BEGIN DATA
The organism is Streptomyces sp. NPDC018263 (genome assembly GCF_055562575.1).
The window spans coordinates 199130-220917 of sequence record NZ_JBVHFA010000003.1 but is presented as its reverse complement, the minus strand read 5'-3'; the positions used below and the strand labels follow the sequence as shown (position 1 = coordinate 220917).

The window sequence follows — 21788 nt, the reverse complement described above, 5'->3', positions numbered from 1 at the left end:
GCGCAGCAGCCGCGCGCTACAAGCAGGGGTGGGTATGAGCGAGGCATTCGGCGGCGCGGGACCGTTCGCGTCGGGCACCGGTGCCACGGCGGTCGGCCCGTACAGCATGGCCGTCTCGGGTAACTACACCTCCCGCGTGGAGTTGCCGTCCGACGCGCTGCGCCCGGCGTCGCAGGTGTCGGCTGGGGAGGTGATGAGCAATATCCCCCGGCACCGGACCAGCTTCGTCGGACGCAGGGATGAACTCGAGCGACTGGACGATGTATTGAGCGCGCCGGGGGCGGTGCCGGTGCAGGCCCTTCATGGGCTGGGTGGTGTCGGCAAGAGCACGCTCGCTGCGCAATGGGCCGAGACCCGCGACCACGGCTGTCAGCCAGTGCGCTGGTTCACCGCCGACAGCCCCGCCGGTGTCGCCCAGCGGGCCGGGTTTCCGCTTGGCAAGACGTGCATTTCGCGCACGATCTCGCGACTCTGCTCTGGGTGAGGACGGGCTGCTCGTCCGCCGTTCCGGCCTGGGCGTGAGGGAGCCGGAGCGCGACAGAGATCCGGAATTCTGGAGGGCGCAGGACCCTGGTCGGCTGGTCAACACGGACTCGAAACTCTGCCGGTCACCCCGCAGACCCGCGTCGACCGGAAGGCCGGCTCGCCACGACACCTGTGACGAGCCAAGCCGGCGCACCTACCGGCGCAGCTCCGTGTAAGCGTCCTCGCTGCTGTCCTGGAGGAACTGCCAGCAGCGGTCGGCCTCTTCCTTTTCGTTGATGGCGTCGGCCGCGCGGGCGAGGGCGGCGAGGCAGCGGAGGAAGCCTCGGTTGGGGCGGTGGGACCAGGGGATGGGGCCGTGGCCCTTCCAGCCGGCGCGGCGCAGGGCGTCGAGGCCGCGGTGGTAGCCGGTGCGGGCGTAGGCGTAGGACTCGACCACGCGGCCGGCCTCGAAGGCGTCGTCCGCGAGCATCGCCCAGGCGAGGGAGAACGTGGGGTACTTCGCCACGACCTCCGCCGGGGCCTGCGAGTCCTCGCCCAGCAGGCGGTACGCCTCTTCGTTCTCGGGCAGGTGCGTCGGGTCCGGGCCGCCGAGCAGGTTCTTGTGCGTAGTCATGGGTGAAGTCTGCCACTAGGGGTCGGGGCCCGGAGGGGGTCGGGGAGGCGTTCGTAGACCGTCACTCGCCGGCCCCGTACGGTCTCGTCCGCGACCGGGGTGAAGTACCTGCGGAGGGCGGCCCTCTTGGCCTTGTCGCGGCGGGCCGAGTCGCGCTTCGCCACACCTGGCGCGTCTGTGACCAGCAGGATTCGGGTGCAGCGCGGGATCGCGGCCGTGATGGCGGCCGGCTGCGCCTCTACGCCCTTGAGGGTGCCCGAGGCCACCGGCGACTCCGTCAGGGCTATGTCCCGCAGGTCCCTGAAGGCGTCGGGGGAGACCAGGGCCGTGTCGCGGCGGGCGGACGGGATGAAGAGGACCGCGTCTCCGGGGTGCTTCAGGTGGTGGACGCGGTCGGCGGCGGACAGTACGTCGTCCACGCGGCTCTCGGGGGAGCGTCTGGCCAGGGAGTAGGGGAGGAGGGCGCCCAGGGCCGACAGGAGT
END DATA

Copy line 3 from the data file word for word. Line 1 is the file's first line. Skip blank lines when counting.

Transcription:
The window sequence follows — 21788 nt, the reverse complement described above, 5'->3', positions numbered from 1 at the left end: